Inclusive education is defined as a system of learning which includes everyone, and one that can cater to the learning needs of Children with Disabilities (CwD). India has asserted its commitment to inclusive education by agreeing to the Sustainable Development Goals (SDGs) and the UNESCO Salamanca Statement. Being a signatory to the Convention for the Rights of Persons with Disabilities, it also has a commitment to work towards inclusiveness in all spheres in the near future. Additionally, domestic legislations—Right to Education Act, 2009 (RTE), Rights of Persons with Disabilities Act, 2016 (RPWD), and National Trust Act, 1999—mandate ‘reasonable accommodation’ of children with disabilities in mainstream schools. However, in reality, these children fall through the cracks of the system. It is estimated that only 50 percent of people with disabilities are literate, and fewer still would have had the opportunity to study in a truly inclusive school.

As education in India and across the world shifted online in 2020 with the onset of the COVID-19 pandemic, it was accompanied by a rise of EdTech and e-learning platforms. This also brought into sharp focus the impact of unequal access to education and the growing digital divide. Several studies, including the ones by ASTHA in Delhi, Swabhiman in Orissa, and Vidhi Centre for Legal Policy across the states of Karnataka, Kerala, Tamil Nadu, and Andhra Pradesh, were conducted in India during the pandemic to assess the difficulties being faced by children with disabilities to access education during this time.

Pacta, in collaboration with Dr Kirthika Rajaraman, carried out research to study the impact of COVID-19 on inclusive education for children (aged 6-14) with Neurodevelopmental disabilities (NDD)—including autism, learning disabilities, cerebral palsy, and intellectual disabilities—in the state of Karnataka. The field study was conducted in rural and urban Karnataka. A total of 35 primary subjects were surveyed, 17 of whom were parents of children within the research demographic and 18 were teachers engaged with children within the research demographic. Six other stakeholders were also interviewed for a comprehensive analysis. This study—funded by Azim Premji University—concluded that there is a looming threat to inclusive education practices and their manifestation in the post-pandemic school. A combination of short-and long-term strategies to drive and improve the participation of children with disabilities in the education system is the need of the hour.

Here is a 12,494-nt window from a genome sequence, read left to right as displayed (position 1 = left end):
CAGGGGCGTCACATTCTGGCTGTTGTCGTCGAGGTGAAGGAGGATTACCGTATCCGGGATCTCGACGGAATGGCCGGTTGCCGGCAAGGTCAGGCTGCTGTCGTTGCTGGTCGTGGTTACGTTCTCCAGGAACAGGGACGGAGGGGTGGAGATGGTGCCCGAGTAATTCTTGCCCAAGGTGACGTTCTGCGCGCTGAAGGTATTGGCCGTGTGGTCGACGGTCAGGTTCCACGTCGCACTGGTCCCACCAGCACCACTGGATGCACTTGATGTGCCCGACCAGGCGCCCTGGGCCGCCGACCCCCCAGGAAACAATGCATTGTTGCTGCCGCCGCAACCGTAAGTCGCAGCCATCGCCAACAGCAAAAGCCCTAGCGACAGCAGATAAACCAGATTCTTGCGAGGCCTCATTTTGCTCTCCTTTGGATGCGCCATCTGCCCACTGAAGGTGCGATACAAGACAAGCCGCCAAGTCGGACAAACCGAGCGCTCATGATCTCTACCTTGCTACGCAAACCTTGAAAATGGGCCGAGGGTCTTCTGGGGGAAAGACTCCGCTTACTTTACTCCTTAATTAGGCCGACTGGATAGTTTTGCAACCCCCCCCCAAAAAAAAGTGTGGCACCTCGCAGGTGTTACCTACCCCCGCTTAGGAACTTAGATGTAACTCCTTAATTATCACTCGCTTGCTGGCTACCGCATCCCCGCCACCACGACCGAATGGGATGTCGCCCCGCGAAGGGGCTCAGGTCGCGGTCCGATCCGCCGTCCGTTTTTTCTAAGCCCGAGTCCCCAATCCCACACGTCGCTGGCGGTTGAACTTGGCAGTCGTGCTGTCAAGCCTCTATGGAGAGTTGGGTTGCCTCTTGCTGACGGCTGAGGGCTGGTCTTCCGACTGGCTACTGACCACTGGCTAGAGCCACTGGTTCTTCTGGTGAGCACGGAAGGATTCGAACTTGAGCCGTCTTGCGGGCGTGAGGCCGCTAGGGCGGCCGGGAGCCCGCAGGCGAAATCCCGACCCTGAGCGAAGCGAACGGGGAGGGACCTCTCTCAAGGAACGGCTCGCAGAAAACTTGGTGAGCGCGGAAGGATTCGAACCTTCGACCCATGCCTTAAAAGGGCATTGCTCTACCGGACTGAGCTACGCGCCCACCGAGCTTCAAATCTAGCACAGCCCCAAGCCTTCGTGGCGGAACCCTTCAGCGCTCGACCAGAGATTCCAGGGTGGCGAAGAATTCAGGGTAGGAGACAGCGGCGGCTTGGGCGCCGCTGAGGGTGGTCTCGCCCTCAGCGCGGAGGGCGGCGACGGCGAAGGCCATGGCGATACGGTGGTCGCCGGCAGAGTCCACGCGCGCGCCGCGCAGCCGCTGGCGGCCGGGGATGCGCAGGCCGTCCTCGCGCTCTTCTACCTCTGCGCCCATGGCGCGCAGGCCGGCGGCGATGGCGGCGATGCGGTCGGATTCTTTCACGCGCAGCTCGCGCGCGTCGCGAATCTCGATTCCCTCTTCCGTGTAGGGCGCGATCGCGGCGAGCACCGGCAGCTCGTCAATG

Read the full article about inclusive education by Dr. Kirthika Rajaraman and Nivedita Krishna at India Development Review.